Home Cheese Making

Product Description

Penned by Ricki Carroll, this is the definitive text on home cheese making. The classic home cheese making primer has been updated and revised to reflect the increased interest in artisanal-quality cheeses and the availability of cheese making supplies and equipment.

There are 85 recipes for cheeses and other dairy products that require basic cheese making techniques and the freshest of ingredients, offering the satisfaction of turning out a coveted delicacy. Among the step-by-step tested recipes for cheese varieties are farmhouse cheddar, gouda, fromage blanc, queso blanco, marscarpone, ricotta, and 30-minute mozzarella. Recipes for dairy products include creme fraeche, sour cream, yogurt, kefir, buttermilk, and clotted cream. There are also 60 recipes for cooking with cheese, including such treats as Ricotta Pancakes with Banana Pecan Syrup, Cream Cheese Muffins, Broiled Pears and Vermont Shepherd Cheese, Prosciutto and Cheese Calzones, and Grilled Vegetable Stacks with Roasted Red Pepper Sauce.

Profiles of home cheese makers and artisan cheese makers scattered throughout the text share the stories of people who love to make and eat good cheese. Plus information on how to enjoy homemade cheeses, how to serve a cheese course at home, cheese tips, lore, quotes, cheese making glossary, and more.

$ 16.95

The biggest mistake a brewer can make is to spend time and money making a quality beer wort or wine must but fail to take the time to clean and sanitize their equipment. All kinds of surprises await the brewer who uses unclean equipment- bacterial infections, wild yeast ferments, gushing bottles, a plethora of off-flavors and aromas... The first step to consistent and predictable results is employing sanitary procedures.

First, it's important to understand that cleaning and sanitizing are two separate procedures, neither one difficult. Cleaning is the act of removing physical particulate matter from something, such as your fermenter. If you have, for example, dried yeast stuck on the sides of your fermenter after doing a ferment, use an appropriate cleaner such as Oxygen Brewery Wash, PBW, or OneStep to help break up the particulates and scrub the surface with a non-abrasive scrubber, brush, or towel. Dish soap is not recommended as soap residue can produce off-flavors and aromas in your product.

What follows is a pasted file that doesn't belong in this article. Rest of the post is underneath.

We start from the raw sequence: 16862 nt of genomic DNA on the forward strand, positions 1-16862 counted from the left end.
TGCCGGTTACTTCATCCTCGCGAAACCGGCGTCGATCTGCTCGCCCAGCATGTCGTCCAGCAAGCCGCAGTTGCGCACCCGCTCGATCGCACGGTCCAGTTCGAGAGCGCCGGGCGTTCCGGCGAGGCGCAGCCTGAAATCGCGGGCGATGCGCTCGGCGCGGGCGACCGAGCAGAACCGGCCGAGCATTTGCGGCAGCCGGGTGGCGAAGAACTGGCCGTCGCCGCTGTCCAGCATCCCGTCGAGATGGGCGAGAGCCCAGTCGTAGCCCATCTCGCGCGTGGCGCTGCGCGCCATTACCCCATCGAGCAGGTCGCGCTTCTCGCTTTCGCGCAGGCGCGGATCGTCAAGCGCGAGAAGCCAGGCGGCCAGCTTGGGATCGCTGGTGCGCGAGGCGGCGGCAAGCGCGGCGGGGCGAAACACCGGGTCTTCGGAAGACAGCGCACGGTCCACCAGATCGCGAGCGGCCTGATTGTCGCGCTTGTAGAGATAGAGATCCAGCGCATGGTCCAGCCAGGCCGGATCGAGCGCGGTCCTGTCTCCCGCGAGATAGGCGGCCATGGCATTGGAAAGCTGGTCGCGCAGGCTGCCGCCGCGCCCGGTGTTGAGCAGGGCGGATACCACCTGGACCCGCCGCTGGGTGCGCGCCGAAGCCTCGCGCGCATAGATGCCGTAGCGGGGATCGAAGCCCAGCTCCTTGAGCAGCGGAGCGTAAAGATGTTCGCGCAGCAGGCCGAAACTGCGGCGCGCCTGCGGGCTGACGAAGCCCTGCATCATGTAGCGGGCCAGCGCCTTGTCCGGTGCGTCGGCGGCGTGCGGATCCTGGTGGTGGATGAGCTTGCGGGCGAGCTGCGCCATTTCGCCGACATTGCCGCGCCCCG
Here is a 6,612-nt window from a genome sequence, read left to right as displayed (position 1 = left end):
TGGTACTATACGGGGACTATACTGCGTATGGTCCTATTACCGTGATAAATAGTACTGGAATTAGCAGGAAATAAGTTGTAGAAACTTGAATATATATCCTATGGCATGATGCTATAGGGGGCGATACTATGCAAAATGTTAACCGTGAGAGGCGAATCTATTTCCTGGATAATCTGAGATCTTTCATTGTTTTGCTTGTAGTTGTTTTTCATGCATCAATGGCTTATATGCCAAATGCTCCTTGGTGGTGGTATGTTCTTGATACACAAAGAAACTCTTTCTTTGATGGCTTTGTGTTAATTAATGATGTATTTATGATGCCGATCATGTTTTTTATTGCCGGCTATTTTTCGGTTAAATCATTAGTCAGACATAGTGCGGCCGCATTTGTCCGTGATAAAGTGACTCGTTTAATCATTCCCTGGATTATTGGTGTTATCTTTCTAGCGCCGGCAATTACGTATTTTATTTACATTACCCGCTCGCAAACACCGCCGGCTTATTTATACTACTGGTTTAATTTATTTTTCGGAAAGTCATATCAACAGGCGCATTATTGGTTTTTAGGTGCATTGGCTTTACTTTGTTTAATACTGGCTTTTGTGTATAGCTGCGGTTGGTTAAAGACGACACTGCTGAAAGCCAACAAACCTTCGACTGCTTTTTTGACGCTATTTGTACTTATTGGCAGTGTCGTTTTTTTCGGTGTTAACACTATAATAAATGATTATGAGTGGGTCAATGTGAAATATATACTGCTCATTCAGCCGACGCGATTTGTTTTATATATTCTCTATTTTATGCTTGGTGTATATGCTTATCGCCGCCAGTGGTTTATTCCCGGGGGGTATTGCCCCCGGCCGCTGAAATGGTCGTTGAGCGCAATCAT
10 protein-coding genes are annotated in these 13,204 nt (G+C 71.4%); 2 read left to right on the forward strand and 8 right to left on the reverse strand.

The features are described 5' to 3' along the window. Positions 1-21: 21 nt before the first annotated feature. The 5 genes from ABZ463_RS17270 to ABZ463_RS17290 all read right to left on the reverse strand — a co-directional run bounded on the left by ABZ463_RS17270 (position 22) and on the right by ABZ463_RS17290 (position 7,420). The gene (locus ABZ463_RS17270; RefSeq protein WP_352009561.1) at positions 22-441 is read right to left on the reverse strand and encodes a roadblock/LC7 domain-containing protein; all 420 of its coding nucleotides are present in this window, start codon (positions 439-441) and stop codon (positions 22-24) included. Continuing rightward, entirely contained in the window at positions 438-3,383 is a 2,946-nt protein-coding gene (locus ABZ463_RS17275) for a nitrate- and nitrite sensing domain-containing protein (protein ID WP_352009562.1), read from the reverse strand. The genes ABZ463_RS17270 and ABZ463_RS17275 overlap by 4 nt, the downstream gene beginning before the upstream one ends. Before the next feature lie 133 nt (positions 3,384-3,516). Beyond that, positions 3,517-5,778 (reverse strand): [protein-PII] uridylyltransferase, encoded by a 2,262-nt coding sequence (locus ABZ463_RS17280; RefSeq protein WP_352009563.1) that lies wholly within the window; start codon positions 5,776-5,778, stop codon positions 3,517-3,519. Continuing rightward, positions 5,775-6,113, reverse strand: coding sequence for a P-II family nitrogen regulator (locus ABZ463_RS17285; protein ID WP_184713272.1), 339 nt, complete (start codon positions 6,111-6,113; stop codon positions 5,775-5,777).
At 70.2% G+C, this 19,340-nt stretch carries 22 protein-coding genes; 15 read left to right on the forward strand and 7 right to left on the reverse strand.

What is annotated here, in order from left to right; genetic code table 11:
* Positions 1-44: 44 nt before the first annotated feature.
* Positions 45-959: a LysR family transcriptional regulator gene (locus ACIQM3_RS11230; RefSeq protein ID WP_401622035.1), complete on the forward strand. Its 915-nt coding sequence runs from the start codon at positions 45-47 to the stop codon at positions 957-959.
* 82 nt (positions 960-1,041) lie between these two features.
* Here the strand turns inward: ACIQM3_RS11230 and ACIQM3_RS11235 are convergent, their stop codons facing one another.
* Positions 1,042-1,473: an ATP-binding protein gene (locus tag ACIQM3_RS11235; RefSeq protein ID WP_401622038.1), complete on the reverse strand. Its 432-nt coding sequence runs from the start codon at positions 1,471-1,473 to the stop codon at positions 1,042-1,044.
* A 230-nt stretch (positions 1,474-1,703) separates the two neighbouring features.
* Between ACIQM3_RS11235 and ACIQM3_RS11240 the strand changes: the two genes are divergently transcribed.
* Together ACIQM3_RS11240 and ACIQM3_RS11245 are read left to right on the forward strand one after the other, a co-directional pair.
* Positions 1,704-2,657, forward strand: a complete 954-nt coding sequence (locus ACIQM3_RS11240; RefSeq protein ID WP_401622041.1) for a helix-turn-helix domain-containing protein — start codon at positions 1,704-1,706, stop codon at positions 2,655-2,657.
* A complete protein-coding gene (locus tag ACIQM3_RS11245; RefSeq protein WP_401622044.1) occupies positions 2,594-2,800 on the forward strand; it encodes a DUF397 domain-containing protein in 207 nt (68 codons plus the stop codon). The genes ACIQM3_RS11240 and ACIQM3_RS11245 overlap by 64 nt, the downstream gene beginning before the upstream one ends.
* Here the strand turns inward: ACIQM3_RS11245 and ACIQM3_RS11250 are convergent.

Used bottles often benefit from a cleaning as there may be dried yeast sediment or other material in the bottom. The best way to reduce your time and energy cleaning is to clean as soon as possible; rinse bottles out well immediately after emptying them and don't let dirty fermenters sit for long without cleaning. Once particulates dry, they are much harder to remove from surfaces.

Once your equipment is clean, you must sanitize it before subjecting your beer, wine, or other beverage to it. Sanitizing is killing 99.99% of all microorganisms on a surface. To do this, use a food-grade sanitizer such as IoStar or StarSan; bleach is not recommended as it is not food grade, may be difficult to remove from plastics, and trace amounts can produce off-flavors and aromas. Merely mix sanitizers to the recommended concentrations and make sure that the sanitizing solution thoroughly contacts all surfaces of any equipment that will come in contact with your beer or wine. This includes fermenters, airlocks, siphoning equipment, bottles, etc.

Sanitizing procedures should be done just prior to use. Sanitizing a week, day, or even hours prior to using the equipment does no good as it may become recontaminated by airborne yeasts and bacterias in that time period. 

If this sounds complicated or like a lot of work, it really isn't. It is, however, absolutely necessary and should never be dismissed. Happy brewing!

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